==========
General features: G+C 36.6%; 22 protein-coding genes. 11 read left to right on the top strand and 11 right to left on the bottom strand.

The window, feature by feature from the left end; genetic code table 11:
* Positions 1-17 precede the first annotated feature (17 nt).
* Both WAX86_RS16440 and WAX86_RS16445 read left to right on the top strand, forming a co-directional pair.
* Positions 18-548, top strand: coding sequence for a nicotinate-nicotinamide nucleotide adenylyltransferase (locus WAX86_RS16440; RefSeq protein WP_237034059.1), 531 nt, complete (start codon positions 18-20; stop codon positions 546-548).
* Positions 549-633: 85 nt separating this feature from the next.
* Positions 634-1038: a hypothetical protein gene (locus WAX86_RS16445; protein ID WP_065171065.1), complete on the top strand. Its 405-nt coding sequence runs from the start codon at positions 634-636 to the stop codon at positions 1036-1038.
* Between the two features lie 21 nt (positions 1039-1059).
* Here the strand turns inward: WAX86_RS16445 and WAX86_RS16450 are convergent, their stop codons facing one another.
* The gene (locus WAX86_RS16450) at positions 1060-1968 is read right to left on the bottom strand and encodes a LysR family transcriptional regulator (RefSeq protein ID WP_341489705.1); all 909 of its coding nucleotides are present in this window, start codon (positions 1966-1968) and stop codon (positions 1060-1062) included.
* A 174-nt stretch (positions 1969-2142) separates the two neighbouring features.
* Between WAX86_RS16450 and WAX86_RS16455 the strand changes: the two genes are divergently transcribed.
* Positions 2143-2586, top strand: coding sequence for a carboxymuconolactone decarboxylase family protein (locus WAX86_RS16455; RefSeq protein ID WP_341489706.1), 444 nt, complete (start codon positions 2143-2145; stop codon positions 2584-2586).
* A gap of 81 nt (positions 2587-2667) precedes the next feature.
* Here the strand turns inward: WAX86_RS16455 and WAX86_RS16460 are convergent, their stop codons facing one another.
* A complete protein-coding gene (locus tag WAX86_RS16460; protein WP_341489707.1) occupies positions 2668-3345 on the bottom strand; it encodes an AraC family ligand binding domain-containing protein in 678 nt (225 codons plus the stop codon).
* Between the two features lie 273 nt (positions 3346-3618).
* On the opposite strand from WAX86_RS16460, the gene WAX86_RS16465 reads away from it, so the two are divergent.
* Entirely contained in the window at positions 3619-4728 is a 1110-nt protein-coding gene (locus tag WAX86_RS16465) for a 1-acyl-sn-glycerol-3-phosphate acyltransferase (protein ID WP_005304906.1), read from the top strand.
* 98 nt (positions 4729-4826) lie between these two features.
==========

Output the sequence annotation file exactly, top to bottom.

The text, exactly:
General features: G+C 36.6%; 22 protein-coding genes. 11 read left to right on the top strand and 11 right to left on the bottom strand.

The window, feature by feature from the left end; genetic code table 11:
* Positions 1-17 precede the first annotated feature (17 nt).
* Both WAX86_RS16440 and WAX86_RS16445 read left to right on the top strand, forming a co-directional pair.
* Positions 18-548, top strand: coding sequence for a nicotinate-nicotinamide nucleotide adenylyltransferase (locus WAX86_RS16440; RefSeq protein WP_237034059.1), 531 nt, complete (start codon positions 18-20; stop codon positions 546-548).
* Positions 549-633: 85 nt separating this feature from the next.
* Positions 634-1038: a hypothetical protein gene (locus WAX86_RS16445; protein ID WP_065171065.1), complete on the top strand. Its 405-nt coding sequence runs from the start codon at positions 634-636 to the stop codon at positions 1036-1038.
* Between the two features lie 21 nt (positions 1039-1059).
* Here the strand turns inward: WAX86_RS16445 and WAX86_RS16450 are convergent, their stop codons facing one another.
* The gene (locus WAX86_RS16450) at positions 1060-1968 is read right to left on the bottom strand and encodes a LysR family transcriptional regulator (RefSeq protein ID WP_341489705.1); all 909 of its coding nucleotides are present in this window, start codon (positions 1966-1968) and stop codon (positions 1060-1062) included.
* A 174-nt stretch (positions 1969-2142) separates the two neighbouring features.
* Between WAX86_RS16450 and WAX86_RS16455 the strand changes: the two genes are divergently transcribed.
* Positions 2143-2586, top strand: coding sequence for a carboxymuconolactone decarboxylase family protein (locus WAX86_RS16455; RefSeq protein ID WP_341489706.1), 444 nt, complete (start codon positions 2143-2145; stop codon positions 2584-2586).
* A gap of 81 nt (positions 2587-2667) precedes the next feature.
* Here the strand turns inward: WAX86_RS16455 and WAX86_RS16460 are convergent, their stop codons facing one another.
* A complete protein-coding gene (locus tag WAX86_RS16460; protein WP_341489707.1) occupies positions 2668-3345 on the bottom strand; it encodes an AraC family ligand binding domain-containing protein in 678 nt (225 codons plus the stop codon).
* Between the two features lie 273 nt (positions 3346-3618).
* On the opposite strand from WAX86_RS16460, the gene WAX86_RS16465 reads away from it, so the two are divergent.
* Entirely contained in the window at positions 3619-4728 is a 1110-nt protein-coding gene (locus tag WAX86_RS16465) for a 1-acyl-sn-glycerol-3-phosphate acyltransferase (protein ID WP_005304906.1), read from the top strand.
* 98 nt (positions 4729-4826) lie between these two features.